Conditional Constructs and Looping

If Else Statement While

The if statement

For writing useful programs, we always need the aptitude to check the conditions and change the behaviour of the program consequently. This article will also help you learn about if else statement. Conditional statements make us able to do this. The simplest form is the ‘if statement’, which has the general form:


if else statement


Some important things to note about the ‘if statements’:

  • The colon (:) is significant and necessary. It splits the header of the compound statement from the body.
  • The line present after the colon should be indented. It is standard in Python for using 4 spaces for indenting.
  • All lines indented the equal amount after the colon will be implemented whenever the BOOLEAN_EXPRESSION will be true.

For example:


food = 'spam'

if food == 'spam':

print('Umm, my favorite!')

print('I feel like saying it 200 times...')

print(200 * (food + '! '))

The boolean expression after the ‘if statement’ is known as the condition. If it is true, then all the indented statements get implemented. What happens in case the condition is false? And the food is not equal to ‘spam’? In a simple ‘if statement’ like this, nothing occurs, and the program carries on to the next statement.

Run this example code and look at what the results come. Then modify the value of food to something other than ‘spam’ and run it once again, confirming that you don’t get any output out of it.

Browse more Topics Under Conditional Constructs and Looping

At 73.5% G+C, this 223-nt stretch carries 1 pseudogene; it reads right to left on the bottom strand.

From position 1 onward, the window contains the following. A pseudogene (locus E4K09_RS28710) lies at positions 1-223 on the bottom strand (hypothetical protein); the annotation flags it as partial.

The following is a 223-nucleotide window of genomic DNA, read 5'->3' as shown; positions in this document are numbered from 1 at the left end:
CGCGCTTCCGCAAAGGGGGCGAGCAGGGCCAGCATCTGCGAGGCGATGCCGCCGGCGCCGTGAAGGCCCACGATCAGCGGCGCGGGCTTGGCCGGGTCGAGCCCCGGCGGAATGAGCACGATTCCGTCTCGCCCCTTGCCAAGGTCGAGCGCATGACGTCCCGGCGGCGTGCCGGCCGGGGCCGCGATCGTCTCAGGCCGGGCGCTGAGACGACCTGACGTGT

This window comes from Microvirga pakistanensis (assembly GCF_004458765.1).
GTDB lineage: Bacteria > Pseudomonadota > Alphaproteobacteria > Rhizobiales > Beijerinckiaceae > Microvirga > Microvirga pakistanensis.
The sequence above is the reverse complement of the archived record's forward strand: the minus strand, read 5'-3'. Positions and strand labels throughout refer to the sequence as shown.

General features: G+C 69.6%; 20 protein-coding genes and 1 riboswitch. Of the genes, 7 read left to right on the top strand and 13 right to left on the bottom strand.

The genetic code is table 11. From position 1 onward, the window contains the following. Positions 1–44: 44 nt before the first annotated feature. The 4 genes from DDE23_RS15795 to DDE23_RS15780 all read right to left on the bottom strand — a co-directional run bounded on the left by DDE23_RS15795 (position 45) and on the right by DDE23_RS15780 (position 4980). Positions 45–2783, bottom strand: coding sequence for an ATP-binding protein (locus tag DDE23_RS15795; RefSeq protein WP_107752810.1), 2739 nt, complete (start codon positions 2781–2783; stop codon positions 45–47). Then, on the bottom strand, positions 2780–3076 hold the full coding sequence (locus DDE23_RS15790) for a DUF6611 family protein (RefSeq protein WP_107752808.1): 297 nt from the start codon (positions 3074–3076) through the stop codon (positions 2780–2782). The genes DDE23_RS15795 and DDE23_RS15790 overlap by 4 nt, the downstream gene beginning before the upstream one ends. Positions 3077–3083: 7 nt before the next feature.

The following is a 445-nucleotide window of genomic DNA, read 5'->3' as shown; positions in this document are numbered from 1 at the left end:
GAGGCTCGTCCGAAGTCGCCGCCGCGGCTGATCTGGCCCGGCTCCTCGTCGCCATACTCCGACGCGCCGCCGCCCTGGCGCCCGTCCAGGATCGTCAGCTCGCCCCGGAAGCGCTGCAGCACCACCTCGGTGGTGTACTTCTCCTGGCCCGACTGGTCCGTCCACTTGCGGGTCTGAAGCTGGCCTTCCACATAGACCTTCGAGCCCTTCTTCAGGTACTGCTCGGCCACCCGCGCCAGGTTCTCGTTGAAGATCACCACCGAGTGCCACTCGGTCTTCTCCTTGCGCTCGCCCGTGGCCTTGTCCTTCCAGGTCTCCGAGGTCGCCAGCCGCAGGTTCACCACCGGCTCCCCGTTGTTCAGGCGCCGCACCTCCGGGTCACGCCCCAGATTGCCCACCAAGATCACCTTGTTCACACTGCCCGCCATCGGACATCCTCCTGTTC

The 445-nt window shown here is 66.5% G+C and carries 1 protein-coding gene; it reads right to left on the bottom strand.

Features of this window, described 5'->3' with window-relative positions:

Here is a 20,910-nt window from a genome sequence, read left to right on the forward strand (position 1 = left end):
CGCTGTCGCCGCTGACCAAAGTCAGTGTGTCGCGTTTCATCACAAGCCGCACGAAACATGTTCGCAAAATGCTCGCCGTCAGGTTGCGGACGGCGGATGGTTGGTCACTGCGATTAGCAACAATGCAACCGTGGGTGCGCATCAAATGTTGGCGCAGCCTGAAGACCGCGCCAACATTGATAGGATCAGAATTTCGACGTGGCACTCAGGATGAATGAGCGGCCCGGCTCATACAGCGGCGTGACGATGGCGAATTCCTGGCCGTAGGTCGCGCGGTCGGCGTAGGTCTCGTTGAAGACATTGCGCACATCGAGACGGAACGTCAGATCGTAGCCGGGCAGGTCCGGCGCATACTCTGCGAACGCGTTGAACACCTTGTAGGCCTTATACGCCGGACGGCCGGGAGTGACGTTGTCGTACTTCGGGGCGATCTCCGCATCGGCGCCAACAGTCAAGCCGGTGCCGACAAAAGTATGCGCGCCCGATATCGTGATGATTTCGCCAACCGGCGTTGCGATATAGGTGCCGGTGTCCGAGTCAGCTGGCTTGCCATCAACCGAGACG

The if else statement

It is commonly the case that you want one thing to happen when there is a condition that is true, and something else to happen when the condition is false. For this scenario, we have the if else statement.


if food == 'spam':

print('Umm, my favourite!')


print("No, I won't have it. I want spam!")

Here, the first print statement will implement if food is equal to ‘spam’, and the print statement indented under the ‘else’ clause will get implemented when it is not.

The while statement

The common syntax for the ‘while statement’ is like this:



Similar to the branching statements and the ‘for loop’, the while statement is a compound statement that consists of a header and a body as well. A ‘while loop’ executes multiple numbers of times that are not known, as long as the BOOLEAN EXPRESSION is true.

Here is an example:


number = 0

prompt = "What are the meaning of life, the universe, and everything? "

while number != "41":

number =  input(prompt)

Notice that if the number is set to 41 on the first line, the body of the while statement will not execute at all.

Here is a much more elegant example program representing the use of the ‘while statement’

name = 'Harrisson'

guess = input("So I'm thinking of a person's name. Try to guess it: ")

pos = 0

while guess != name and pos < len(name):

print("Nope, that's not it! Hint: letter ", end='')

print(pos + 1, "is", name[pos] + ". ", end='')

guess = input("Guess again: ")

pos = pos + 1

if pos == len(name) and name != guess:

print("So sad, you couldn't get it.  The name was", name + ".")


print("\nGreat, you got it in", pos + 1,  "guesses!")

FAQ on If Else Statement While

Question 1: Is ‘while loop’ a conditional statement or not?

Answer: The ‘While loop’ & the ‘For loop’ are the 2 most commonly used types of the ‘conditional loops’ in most of programming languages.

Question 2: On what type of conditions are conditionals and the loops grounded on?

Answer: Each conditional and each loop is grounded on a ‘boolean’ condition that evaluates to either false or true

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